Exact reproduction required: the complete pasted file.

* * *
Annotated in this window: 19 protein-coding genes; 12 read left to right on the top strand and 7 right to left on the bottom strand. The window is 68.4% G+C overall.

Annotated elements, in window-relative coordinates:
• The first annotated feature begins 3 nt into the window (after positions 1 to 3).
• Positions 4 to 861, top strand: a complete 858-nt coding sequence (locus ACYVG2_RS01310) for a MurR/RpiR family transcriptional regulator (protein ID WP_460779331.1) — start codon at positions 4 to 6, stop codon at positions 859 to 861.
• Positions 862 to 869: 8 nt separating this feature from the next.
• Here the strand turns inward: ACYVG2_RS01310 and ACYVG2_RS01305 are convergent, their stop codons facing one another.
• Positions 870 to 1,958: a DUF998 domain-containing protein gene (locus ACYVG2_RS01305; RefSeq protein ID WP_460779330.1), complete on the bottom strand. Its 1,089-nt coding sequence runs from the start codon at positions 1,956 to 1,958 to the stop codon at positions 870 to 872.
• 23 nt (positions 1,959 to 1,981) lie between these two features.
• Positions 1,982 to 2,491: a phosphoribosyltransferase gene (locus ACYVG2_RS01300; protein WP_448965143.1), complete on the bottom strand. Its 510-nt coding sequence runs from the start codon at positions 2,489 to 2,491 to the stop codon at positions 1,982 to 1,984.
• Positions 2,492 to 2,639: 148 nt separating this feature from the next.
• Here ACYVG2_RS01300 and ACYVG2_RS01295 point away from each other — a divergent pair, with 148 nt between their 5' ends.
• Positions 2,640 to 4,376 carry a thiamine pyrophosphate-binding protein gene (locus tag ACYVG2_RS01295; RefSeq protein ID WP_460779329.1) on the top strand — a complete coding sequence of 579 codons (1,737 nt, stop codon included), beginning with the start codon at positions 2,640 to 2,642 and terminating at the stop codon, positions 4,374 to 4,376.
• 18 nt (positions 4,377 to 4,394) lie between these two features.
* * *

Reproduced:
Annotated in this window: 19 protein-coding genes; 12 read left to right on the top strand and 7 right to left on the bottom strand. The window is 68.4% G+C overall.

Annotated elements, in window-relative coordinates:
• The first annotated feature begins 3 nt into the window (after positions 1 to 3).
• Positions 4 to 861, top strand: a complete 858-nt coding sequence (locus ACYVG2_RS01310) for a MurR/RpiR family transcriptional regulator (protein ID WP_460779331.1) — start codon at positions 4 to 6, stop codon at positions 859 to 861.
• Positions 862 to 869: 8 nt separating this feature from the next.
• Here the strand turns inward: ACYVG2_RS01310 and ACYVG2_RS01305 are convergent, their stop codons facing one another.
• Positions 870 to 1,958: a DUF998 domain-containing protein gene (locus ACYVG2_RS01305; RefSeq protein ID WP_460779330.1), complete on the bottom strand. Its 1,089-nt coding sequence runs from the start codon at positions 1,956 to 1,958 to the stop codon at positions 870 to 872.
• 23 nt (positions 1,959 to 1,981) lie between these two features.
• Positions 1,982 to 2,491: a phosphoribosyltransferase gene (locus ACYVG2_RS01300; protein WP_448965143.1), complete on the bottom strand. Its 510-nt coding sequence runs from the start codon at positions 2,489 to 2,491 to the stop codon at positions 1,982 to 1,984.
• Positions 2,492 to 2,639: 148 nt separating this feature from the next.
• Here ACYVG2_RS01300 and ACYVG2_RS01295 point away from each other — a divergent pair, with 148 nt between their 5' ends.
• Positions 2,640 to 4,376 carry a thiamine pyrophosphate-binding protein gene (locus tag ACYVG2_RS01295; RefSeq protein ID WP_460779329.1) on the top strand — a complete coding sequence of 579 codons (1,737 nt, stop codon included), beginning with the start codon at positions 2,640 to 2,642 and terminating at the stop codon, positions 4,374 to 4,376.
• 18 nt (positions 4,377 to 4,394) lie between these two features.